All of us here, and future Parliaments, will come to rue the day we throw out the parliamentary calendar. We had it there with a little window where we had some sanity in this place. Some members are trying to chuck that out of the window and everyone will pay as long as Parliament continues to exist for the fact that the government put its own political agenda before the health of this institution.
The ultimate irony and tragedy of this motion is that it has as one of its objectives to force non-stop, sometimes 14 hours, daily debate on inter alia Bill C-38, a bill which purports to protect and uphold minority rights.
Is it not a tragedy that to protect minority rights, it calls upon the majority of this House to disrespect, to waive, and to do away with the rules which govern the orderly conduct of the business of this House and this country?
That which the government says it deplores, being the alleged suppression of minority rights, by this device, this motion, urges the majority to waive the rules of business and parliamentary law in order that it might likewise suppress what it hopes and trusts will be a minority opposed to its capricious and craven disregard for parliamentary order.
It is the duty of every member of this House to uphold and protect the traditions, the conventions and the rules of this place, as embodied in the Standing Orders. That code has evolved and has been adopted to ensure that the fundamental law of Parliament is upheld.
One can imagine the outcry from the righteous in this chamber if, for example, a majority changed the Standing Orders on quorum to decrease it to three members in the House, or simply change the Standing Orders and do away with question period. All of these things are possible. We could do it by a vote of a majority on a motion in this House, a vote to change the Standing Orders to reflect these types of objectives.
Finally, I want to comment on the wording of the motion itself, which was described to me by a journalist recently as incomprehensible. It contains the word “deemed” twice. It says “--the said motion immediately shall be deemed to have been adopted--”. Later on it says “--the House shall be deemed to stand adjourned--”.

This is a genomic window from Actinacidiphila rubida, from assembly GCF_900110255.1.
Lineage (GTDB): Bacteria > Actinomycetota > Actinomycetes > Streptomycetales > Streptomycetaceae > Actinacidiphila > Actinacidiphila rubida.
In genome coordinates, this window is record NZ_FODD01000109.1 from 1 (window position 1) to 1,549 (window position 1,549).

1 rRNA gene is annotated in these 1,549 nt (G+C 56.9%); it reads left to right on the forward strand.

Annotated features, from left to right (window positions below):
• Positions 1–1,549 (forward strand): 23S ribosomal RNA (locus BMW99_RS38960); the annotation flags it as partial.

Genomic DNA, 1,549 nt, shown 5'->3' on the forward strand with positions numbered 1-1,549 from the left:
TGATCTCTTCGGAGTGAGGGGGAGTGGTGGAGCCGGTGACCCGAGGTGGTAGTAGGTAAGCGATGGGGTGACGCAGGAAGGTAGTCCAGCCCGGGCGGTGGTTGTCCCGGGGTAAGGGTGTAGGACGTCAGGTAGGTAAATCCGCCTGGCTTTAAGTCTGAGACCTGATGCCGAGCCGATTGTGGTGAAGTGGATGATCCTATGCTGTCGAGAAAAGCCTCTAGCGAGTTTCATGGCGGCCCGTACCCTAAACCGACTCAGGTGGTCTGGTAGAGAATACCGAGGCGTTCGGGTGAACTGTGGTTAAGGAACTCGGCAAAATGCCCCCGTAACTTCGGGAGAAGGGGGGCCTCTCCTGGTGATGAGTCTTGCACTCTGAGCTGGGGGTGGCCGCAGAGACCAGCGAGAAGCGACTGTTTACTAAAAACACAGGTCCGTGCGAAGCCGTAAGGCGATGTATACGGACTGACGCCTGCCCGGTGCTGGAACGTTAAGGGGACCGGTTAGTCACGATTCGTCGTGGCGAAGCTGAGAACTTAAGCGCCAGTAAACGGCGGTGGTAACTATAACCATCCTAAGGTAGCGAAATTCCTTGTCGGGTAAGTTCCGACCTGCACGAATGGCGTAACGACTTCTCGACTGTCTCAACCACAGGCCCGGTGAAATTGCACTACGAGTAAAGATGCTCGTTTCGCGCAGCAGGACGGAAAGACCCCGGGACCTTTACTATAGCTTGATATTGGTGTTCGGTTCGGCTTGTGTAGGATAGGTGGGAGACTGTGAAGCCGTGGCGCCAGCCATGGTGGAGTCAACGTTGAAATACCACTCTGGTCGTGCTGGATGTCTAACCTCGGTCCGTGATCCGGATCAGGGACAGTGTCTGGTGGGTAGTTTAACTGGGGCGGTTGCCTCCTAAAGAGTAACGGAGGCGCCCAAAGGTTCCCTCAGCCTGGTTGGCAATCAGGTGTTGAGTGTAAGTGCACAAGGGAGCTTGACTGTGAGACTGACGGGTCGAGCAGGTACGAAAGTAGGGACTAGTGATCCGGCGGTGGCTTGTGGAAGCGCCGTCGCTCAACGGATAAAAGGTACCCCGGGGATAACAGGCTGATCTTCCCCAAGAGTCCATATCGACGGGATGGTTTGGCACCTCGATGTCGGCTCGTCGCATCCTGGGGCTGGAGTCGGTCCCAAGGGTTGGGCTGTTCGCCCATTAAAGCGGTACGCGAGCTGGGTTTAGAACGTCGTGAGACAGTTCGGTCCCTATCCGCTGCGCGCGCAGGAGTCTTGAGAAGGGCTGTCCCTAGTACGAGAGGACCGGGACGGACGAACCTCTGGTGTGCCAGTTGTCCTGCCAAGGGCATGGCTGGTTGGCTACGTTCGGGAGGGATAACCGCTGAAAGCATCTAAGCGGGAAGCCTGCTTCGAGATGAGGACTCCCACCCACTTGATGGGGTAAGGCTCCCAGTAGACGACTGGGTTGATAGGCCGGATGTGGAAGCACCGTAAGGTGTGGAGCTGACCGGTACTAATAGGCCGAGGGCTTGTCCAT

In legislative drafting, the word deemed is to be avoided. Black's Law Dictionary , seventh edition, 1999, defines deem on page 425:
- to treat (something) as if (1) it were really something else, or (2) it has qualities that it does not have, “although the document was not in fact signed until April 21, it explicitly states that it must be deemed to have been signed on April 14”. Black's Law Dictionary continues its definition, saying:
“Deem” has been traditionally considered to be a useful word when it is necessary to establish a legal fiction either positively by “deeming” something to be what it is not or negatively by “deeming” something not to be what it is...All other uses of the word should be avoided.
Surely, having regard to the lack of urgency around all of these matters, and having regard to the abundance of legal drafters in this place, members should avoid setting such a dangerous precedent which, I would point out, was opposed and decried by the NDP and the Liberal Party in 1988.
It is a precedent which attacks the foundations of the Standing Orders which were laid out and have evolved to give order to the business of this place and which were founded on the basic premises of the law of Parliament. We are doing all of this under the guise of a legal fiction. This I would submit would be adequate reason to vote against the motion.